If you have found the most perfect apartment, and are itching to sign the documents and start moving furniture, I would advise you to pause and get to know your rental agreement. Renting an apartment might not be the same as buying an apartment. You do have the option of switching apartments, but it will still be your home for one year. You want your home to be a place to de-stress and relax. A place you can call your own for a while.
To make that year peaceful and smooth, here are 10 important questions you should be asking your landlord:
The Rent Breakdown
One of the first questions, you will be asking your landlord would be the rent of the place. But what most first time tenants skip is the nitty gritty of the rent policy.
Your rent will definitely include a deposit and maybe even a few months’ advance fee. It could also include the cost of utilities. Ask your landlord to give you a breakdown of the entire figure. Find out if you can negotiate on the price also.
Some other questions you should be asking are:
- When is the rent due?
- Do any white goods come with the apartment?
- Is the deposit non-refundable (it should always be non-refundable according to state laws)
- What is the lease duration? You should know that after the lease expires, your landlord will probably be increasing his rent.
- How soon can you move in?
- Is renter insurance required?
Ask your landlord how he expects you to pay. There are several ways you can be paying your rent: cash, checks or online payment. I would strongly advise against paying your rent in cash. With cash payments, there is no payment record to show in case of a dispute.
Online payments are usually the best way to pay rent. They offer security and convenience for both you and your landlord. You can also automate your payment system, to avoid missing out your dues. Another surprising thing you probably don’t know is that now you can build your credit by paying your rent.
Late Fee Policy
Somewhere in your rental contract, there is a policy on late fees. State laws allow landlords to charge a small amount for late payment. These should be fair and within the limits prescribed by the state law. If you haven’t, you should read your contract carefully. Also, ask your landlord about late fee policy.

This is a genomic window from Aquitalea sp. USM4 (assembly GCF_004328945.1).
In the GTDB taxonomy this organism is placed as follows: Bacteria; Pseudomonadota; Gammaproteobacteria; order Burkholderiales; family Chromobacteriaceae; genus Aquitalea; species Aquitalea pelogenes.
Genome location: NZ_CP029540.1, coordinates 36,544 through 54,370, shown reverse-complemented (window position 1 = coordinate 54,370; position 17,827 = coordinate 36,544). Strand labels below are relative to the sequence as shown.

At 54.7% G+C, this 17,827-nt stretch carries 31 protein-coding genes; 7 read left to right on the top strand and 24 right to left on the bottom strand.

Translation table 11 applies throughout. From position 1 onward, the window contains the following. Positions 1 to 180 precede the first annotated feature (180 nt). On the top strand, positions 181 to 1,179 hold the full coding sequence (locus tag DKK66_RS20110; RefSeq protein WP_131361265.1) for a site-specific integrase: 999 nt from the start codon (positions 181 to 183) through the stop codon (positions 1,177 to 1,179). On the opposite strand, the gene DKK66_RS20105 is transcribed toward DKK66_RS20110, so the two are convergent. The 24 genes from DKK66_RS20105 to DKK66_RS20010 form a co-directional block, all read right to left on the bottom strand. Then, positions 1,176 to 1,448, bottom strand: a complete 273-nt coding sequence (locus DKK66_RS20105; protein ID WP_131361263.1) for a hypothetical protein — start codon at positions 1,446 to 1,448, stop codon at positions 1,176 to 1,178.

Who Pays The Utility Charges?
Living in an apartment, you will probably be using the standard utilities. There are bills to pay for electricity, water, gas, heating, sewer, internet, cable TV and garbage pickup. Find out what bills you are expected to pay, and which ones your landlord will be paying. Gas and Heating are usually the most expensive utilities.
Apart from these, some apartments might also be charging for parking, pets, and other amenities. Ask about them before you move in.
Policy on Maintenance
If the sink starts leaking one month after you move in, who would be responsible for the repairs? Breakdowns and repairs happen even the newest and best home. It’s just a matter of when you will be needing repairs.
With most rental contracts, maintenance is always a big thorn in the side. Tenants assume landlords will pay for maintenance and landlords assume otherwise. The wise course of action is to settle this before you sign your rental agreement. Your landlord might be willing to pay for regular maintenance but not for unscheduled repairs. Ask what is included in the maintenance policy.
Policy on Subleasing
With Airbnb’s springing up in every country, you can earn some extra bucks by subleasing your apartment. But this often isn’t as simple as putting up your listing on the website. Most landlords don’t have a problem with how their tenant uses the apartment. If there is no clause against subleasing, that usually means you are free to sublet the apartment. In some cases, your landlord may have a screening system for any more tenants you let into his apartment.
Policy on Pets
This could be a deal breaker if you have pets. Even if you don’t, it doesn’t hurt to inquire. You might want to adopt a pet later on and then realize that the building isn’t pet-friendly. Your tenant might have a ‘no-pet’ policy but many landlords are willing to make exceptions if you ask. Some buildings require you to pay a monthly fee, pet deposit or have restrictions on the kind or number of pets. Ask about them also.
Parking Space can be an issue in big metropolitan areas. You might find it difficult to get more than one parking space. If you are sharing the space with your roommate or have two cars, this could be a problem. Ask about buying parking space. This could be expensive and will add to your annual rent cost.
Some apartments don’t have even one parking space. In that case, inquire about public transport options. Use them on your own for a first-hand experience.
In some cases, both the tenants and landlords could have issues in keeping up their end of the contract. The landlord might need to sell his property or has planned a renovation. If that is the case, your landlord should give you an advance notice of at least three months.
The same policy applies to the tenant. If you are moving cities or switching jobs and need a different apartment, you are required to give a three-month advance notice. If the tenant is unable an advance notice, they might have to make it up by paying extra two months of rent or getting a replacement tenant on the same conditions.